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Seaworth, Anderson, Boyle win seats on DL School Board

When it came time to elect three new members to the Detroit Lakes School Board on Tuesday, voters seemed to have one theme in mind: Experience counts.

Incumbent school board member Dr. Tom Seaworth was by far the highest vote-getter among the six candidates, receiving 4,538 votes, or 24 percent of all ballots cast. He will begin his third term in office in January.

Seaworth is currently employed as a physician at MeritCare Clinic in Detroit Lakes. Attempts to reach him by telephone early this morning were unsuccessful.

Cyndi Anderson, who previously served on the school board for one term before stepping down temporarily in 2003, will have the opportunity to serve another term as well: she was the second highest vote-getter, with 4,270 (22 percent). She is the owner of her own business, Mosaic Consulting.

"I'm thrilled," Anderson said. "I'm grateful, and humbled that I've been given this opportunity. I look forward to serving on the school board again.

"It was also great to be a part of such a wonderful slate of candidates," she added. "It was a strong group. And it was definitely an incredible turnout of voters...inspiring, really."

Anderson said she was looking forward to being "part of a team" that would shape the school district's future over the course of the next several years.

Board newcomer Barbara Boyle, who currently serves as manager of the Tamarac National Wildlife Refuge, rounded out the trio, receiving 3,071 (16 percent) votes. She will begin serving her first term on the board in January.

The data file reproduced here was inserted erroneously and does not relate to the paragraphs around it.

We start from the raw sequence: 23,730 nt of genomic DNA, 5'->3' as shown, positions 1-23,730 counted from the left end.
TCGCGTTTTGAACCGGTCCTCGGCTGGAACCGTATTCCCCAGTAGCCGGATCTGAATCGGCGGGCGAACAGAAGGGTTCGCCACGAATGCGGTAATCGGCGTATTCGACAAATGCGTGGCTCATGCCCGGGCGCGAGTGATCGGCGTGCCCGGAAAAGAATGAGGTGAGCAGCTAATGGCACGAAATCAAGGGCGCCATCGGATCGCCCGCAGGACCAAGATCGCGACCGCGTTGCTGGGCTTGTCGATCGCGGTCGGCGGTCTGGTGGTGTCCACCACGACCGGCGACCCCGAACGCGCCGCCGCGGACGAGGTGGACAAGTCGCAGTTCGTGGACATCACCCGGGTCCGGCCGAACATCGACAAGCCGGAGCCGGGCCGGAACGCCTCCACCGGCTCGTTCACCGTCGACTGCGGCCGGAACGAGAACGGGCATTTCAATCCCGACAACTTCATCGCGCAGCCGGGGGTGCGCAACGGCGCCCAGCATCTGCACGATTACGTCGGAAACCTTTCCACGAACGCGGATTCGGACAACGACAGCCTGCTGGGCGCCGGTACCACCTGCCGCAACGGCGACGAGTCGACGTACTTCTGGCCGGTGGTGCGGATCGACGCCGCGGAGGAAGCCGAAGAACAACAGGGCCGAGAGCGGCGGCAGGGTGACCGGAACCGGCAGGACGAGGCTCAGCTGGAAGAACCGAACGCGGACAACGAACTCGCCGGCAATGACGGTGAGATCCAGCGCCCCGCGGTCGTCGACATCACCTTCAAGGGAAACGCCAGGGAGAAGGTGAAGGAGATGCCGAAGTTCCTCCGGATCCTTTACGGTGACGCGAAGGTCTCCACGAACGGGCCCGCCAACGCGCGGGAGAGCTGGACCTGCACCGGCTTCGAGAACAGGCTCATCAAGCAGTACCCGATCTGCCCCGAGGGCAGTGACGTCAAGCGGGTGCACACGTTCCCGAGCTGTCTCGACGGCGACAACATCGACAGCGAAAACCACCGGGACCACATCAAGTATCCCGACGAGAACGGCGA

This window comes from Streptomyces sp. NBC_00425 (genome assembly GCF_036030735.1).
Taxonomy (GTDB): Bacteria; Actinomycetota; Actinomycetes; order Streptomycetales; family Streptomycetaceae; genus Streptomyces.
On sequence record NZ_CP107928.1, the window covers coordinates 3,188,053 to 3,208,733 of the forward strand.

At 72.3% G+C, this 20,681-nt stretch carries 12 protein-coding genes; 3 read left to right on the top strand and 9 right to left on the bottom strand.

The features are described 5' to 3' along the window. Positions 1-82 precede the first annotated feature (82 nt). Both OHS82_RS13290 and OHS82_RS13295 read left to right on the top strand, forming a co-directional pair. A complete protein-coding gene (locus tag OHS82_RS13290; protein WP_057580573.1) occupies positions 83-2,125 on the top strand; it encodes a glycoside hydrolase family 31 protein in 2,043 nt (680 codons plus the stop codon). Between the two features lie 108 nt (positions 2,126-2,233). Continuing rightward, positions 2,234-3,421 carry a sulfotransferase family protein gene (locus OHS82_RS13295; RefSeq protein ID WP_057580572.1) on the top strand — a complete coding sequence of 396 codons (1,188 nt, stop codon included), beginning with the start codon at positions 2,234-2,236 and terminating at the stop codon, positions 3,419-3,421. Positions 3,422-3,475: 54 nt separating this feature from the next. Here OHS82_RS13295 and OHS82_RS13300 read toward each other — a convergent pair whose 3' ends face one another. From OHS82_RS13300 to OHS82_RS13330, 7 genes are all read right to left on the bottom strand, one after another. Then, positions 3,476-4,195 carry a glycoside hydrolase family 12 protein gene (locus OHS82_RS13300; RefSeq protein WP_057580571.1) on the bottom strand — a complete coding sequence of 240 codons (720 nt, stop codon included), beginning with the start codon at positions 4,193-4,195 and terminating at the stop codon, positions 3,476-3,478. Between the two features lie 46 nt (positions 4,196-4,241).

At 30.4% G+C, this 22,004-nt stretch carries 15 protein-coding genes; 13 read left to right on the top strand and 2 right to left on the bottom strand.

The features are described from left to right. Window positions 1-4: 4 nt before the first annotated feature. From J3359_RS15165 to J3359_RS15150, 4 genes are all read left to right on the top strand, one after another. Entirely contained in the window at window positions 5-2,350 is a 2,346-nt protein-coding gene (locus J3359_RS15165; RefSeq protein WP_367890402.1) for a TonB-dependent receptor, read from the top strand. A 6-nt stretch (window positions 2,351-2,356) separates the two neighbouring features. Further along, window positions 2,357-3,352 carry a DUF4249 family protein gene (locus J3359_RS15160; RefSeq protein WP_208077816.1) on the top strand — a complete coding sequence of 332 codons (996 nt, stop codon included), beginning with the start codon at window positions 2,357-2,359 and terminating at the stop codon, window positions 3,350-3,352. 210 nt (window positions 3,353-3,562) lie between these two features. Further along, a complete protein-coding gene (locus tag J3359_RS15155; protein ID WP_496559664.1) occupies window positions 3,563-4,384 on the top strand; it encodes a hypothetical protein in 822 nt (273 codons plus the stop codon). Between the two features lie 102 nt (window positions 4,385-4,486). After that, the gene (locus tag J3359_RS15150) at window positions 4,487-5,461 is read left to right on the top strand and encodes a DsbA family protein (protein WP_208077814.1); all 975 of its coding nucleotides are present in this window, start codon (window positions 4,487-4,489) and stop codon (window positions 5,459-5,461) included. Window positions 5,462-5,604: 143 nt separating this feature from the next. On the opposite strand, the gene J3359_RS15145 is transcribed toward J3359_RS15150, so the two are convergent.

"I was not surprised that Tom Seaworth and Cyndi Anderson did so well," Boyle said. "They have a long history with the community and a great deal of experience.

"The closeness of the last four candidates (in vote totals) just shows how qualified and committed everyone was. It was a great slate of candidates running.

"It was not an issue driven election -- everyone had the same interest at heart which was the community, and the kids. I believe very strongly that the schools are the nucleus of the community, and I think all of these candidates supported that philosophy as well."

Boyle said one of her priorities on the board would be to work on improving communications between the school district and the community.

"One of the things I've learned through running for school board is that people need to think they have access to their board members, so they can voice their opinions and concerns. Personally, I think the board members we've had have always been very approachable, but we can always continue to improve."

Boyle also sees reform of the federal "No Child Left Behind" law as one of the top priorities for schools across the nation.

"It'll be interesting to see how No Child Left Behind is reformed, because that will impact schools nationwide," she added. "It is a punitive law, and that's not how you motivate people."

The three other candidates on the ballot, Dr. Jeff Leichter, Mike Bommersbach and Ladd Lyngaas, split the remaining votes pretty evenly between them, with Leichter receiving 2,517 (13 percent), 2,470 going to Lyngaas (13 percent), and 2,358 going to Bommersbach (12 percent).